Wet food

The aroma, taste and palatability of canned food are far superior to that of dry food, hence why most pooches go mad for it. Wet food also boasts 80% water, so it’s a convenient way to keep your dog’s liquids up throughout the day. Another bonus: it has fewer calories than kibble, making it perfect for porky pooches. The catch 22, however, is that canned food isn’t all that great for your hound’s gnashers; it can lead to a build-up of plaque, which can contribute to gum disease. To prevent this, feed your dog a mixture of both dry and wet food. That way, everyone wins!


Homemade food

Making your own dog food is especially in vogue at the moment. And for good reason – owners want to know exactly what their beloved companions are eating. Preparing your own pet food is pretty simple, but the golden rule is that it needs to be well-balanced – or ‘complete’ to use the pet jargon. We’re talking about finding that sweet spot between protein, carbohydrates, fats, vitamins and minerals.  To learn more about making your own dog food, check out our article on ‘Homemade Pet Food Recipes’.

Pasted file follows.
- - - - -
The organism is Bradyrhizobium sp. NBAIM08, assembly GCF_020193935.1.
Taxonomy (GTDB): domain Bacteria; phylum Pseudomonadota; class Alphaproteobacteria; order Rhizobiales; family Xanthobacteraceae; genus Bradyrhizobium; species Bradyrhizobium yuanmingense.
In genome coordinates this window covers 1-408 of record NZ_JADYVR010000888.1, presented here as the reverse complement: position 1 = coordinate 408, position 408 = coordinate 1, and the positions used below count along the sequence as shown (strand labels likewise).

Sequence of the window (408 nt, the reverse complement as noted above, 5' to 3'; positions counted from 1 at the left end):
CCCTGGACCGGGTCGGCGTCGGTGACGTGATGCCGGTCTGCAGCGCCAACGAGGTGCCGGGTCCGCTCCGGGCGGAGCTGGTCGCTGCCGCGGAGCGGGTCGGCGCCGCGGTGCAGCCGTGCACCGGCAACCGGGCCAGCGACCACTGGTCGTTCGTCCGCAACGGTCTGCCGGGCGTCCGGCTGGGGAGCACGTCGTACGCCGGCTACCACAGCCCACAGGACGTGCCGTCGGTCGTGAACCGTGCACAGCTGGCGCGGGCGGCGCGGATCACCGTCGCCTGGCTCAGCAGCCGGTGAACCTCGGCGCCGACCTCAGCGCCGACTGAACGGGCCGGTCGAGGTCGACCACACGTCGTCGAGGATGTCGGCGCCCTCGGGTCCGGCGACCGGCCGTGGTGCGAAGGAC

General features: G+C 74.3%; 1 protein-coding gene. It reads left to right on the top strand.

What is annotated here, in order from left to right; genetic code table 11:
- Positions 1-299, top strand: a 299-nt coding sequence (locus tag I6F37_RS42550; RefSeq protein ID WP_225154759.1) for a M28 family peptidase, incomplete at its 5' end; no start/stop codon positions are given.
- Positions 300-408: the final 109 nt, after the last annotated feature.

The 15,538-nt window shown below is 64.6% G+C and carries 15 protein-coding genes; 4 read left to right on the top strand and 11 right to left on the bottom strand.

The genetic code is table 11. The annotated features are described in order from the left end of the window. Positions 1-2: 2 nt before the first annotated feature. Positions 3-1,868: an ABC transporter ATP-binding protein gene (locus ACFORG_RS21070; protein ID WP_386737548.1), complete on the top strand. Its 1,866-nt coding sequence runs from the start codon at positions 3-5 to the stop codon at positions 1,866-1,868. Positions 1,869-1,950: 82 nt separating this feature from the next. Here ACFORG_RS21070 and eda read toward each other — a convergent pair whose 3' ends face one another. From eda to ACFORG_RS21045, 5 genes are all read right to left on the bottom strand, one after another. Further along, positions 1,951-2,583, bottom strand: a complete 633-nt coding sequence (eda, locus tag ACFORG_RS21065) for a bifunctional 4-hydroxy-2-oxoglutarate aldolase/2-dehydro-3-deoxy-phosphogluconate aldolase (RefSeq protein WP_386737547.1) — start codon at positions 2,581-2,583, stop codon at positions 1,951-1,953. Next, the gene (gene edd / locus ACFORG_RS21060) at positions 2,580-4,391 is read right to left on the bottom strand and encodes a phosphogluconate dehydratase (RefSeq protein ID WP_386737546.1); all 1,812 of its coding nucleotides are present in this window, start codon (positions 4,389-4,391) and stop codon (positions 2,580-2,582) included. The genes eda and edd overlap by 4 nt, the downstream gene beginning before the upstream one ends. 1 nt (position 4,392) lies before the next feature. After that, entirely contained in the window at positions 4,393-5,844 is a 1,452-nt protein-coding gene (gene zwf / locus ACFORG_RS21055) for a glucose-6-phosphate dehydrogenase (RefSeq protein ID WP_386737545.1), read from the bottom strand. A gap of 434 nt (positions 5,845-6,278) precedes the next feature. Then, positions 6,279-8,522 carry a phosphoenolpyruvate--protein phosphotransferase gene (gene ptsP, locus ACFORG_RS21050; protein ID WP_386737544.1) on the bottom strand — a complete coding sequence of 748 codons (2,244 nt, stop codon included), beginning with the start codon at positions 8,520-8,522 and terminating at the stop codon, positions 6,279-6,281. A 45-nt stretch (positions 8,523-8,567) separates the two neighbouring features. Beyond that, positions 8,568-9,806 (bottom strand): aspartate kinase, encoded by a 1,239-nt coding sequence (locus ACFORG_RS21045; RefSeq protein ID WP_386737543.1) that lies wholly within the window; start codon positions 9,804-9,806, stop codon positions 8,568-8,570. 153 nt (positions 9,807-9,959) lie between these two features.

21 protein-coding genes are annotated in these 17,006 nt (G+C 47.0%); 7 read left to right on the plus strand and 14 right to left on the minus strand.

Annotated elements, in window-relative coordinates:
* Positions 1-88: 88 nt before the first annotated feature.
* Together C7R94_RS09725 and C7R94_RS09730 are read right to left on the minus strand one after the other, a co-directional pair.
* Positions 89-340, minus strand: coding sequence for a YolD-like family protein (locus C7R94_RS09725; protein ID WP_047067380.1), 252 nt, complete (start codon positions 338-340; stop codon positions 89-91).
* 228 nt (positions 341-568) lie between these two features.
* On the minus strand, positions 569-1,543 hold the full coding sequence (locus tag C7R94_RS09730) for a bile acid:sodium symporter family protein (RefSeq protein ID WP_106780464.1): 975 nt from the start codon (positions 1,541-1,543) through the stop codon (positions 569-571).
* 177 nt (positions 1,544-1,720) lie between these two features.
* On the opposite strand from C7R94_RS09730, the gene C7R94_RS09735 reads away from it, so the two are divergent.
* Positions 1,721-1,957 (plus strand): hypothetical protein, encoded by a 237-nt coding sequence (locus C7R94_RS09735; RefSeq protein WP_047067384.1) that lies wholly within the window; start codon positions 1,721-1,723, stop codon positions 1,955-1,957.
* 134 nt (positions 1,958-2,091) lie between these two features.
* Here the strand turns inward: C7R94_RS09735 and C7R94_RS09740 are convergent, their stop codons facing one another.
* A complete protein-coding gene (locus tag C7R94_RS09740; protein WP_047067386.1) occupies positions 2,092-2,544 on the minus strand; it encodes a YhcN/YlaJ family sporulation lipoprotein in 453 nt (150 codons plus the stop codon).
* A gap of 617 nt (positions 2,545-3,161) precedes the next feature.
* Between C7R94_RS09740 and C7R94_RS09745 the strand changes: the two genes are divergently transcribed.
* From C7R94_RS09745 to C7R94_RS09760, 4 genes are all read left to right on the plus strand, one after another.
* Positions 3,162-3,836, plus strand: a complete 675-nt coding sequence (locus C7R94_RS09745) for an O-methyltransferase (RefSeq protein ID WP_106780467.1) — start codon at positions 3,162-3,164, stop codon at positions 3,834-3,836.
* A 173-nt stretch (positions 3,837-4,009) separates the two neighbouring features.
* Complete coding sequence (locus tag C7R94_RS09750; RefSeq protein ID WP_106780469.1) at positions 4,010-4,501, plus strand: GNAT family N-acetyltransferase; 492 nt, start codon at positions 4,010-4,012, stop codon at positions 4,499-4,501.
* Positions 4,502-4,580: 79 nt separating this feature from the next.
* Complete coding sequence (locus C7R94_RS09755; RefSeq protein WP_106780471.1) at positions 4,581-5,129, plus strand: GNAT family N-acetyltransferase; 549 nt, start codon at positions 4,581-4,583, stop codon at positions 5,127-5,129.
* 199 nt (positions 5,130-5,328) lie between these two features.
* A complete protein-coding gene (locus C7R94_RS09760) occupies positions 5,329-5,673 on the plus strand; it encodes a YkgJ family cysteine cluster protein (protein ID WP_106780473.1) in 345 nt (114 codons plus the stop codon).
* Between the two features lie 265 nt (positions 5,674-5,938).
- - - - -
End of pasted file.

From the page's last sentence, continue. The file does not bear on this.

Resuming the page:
Supplements

Feeding your dog a nutrient-dense, well-balanced food regimen will, undoubtedly, put him in good stead for achieving optimal health. But all the processing and refining of pet food begs to question if your furry friend is really getting all the goodness he needs from commercial food alone. If you want to take your doggie’s diet to the next level, it’s time to consider supplements. A high strength multivitaminwill ensure your pup receives all the essential micronutrients he needs for ultimate nose-to-tail nourishment; while a quality omega 3 supplement will support his skin, fur, eyes and joints. (Pssst…our pet supplements taste so good, your dog won’t even notice!)
 

Quantity

You can find guidelines on how much to feed your pooch on the back of pet food packaging. A word of warning though: these are just ‘guidelines’, so you may need to adjust your dog’s feeding regimen according to his individual needs – if he leads a particularly active lifestyle, for instance. It’s important to closely monitor your pooch’s weight and body condition. Ideally, you want to be able to feel his ribs and spine ‘readily’, but you don’t want them to be prominent or stand out. You want him to have a waist too. If you are feeding your dog the right amount of food, he should produce dark brown, firm stools. If they’re firm, but softer towards the end, this could signal you’re overfeeding him. Consult your vet if you need further clarification on how much food your dog needs.
 

Feeding routine